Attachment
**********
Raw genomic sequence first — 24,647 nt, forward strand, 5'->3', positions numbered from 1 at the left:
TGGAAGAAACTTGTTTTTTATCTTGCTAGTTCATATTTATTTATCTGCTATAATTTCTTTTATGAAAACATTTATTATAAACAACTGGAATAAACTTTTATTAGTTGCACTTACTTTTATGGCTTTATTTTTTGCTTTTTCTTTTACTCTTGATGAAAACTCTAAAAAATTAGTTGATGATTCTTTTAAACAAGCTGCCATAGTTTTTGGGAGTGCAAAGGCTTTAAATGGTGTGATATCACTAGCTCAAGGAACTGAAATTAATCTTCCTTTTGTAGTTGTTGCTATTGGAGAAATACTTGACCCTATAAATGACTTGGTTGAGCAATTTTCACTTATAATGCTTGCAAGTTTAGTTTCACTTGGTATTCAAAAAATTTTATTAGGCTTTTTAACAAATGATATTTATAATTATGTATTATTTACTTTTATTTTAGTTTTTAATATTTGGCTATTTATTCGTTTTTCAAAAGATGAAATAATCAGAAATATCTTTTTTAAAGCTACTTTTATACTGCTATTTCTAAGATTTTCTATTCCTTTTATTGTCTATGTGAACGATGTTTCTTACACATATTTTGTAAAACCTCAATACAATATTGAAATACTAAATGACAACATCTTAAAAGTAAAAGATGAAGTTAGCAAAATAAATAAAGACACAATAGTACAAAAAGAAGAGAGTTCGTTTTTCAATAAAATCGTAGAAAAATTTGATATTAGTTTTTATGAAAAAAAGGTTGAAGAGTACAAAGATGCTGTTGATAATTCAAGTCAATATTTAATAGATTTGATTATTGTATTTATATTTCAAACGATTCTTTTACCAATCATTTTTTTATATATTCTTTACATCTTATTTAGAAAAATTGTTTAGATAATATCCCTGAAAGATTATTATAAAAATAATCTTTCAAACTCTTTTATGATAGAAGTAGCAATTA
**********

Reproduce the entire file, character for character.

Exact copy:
Raw genomic sequence first — 24,647 nt, forward strand, 5'->3', positions numbered from 1 at the left:
TGGAAGAAACTTGTTTTTTATCTTGCTAGTTCATATTTATTTATCTGCTATAATTTCTTTTATGAAAACATTTATTATAAACAACTGGAATAAACTTTTATTAGTTGCACTTACTTTTATGGCTTTATTTTTTGCTTTTTCTTTTACTCTTGATGAAAACTCTAAAAAATTAGTTGATGATTCTTTTAAACAAGCTGCCATAGTTTTTGGGAGTGCAAAGGCTTTAAATGGTGTGATATCACTAGCTCAAGGAACTGAAATTAATCTTCCTTTTGTAGTTGTTGCTATTGGAGAAATACTTGACCCTATAAATGACTTGGTTGAGCAATTTTCACTTATAATGCTTGCAAGTTTAGTTTCACTTGGTATTCAAAAAATTTTATTAGGCTTTTTAACAAATGATATTTATAATTATGTATTATTTACTTTTATTTTAGTTTTTAATATTTGGCTATTTATTCGTTTTTCAAAAGATGAAATAATCAGAAATATCTTTTTTAAAGCTACTTTTATACTGCTATTTCTAAGATTTTCTATTCCTTTTATTGTCTATGTGAACGATGTTTCTTACACATATTTTGTAAAACCTCAATACAATATTGAAATACTAAATGACAACATCTTAAAAGTAAAAGATGAAGTTAGCAAAATAAATAAAGACACAATAGTACAAAAAGAAGAGAGTTCGTTTTTCAATAAAATCGTAGAAAAATTTGATATTAGTTTTTATGAAAAAAAGGTTGAAGAGTACAAAGATGCTGTTGATAATTCAAGTCAATATTTAATAGATTTGATTATTGTATTTATATTTCAAACGATTCTTTTACCAATCATTTTTTTATATATTCTTTACATCTTATTTAGAAAAATTGTTTAGATAATATCCCTGAAAGATTATTATAAAAATAATCTTTCAAACTCTTTTATGATAGAAGTAGCAATTA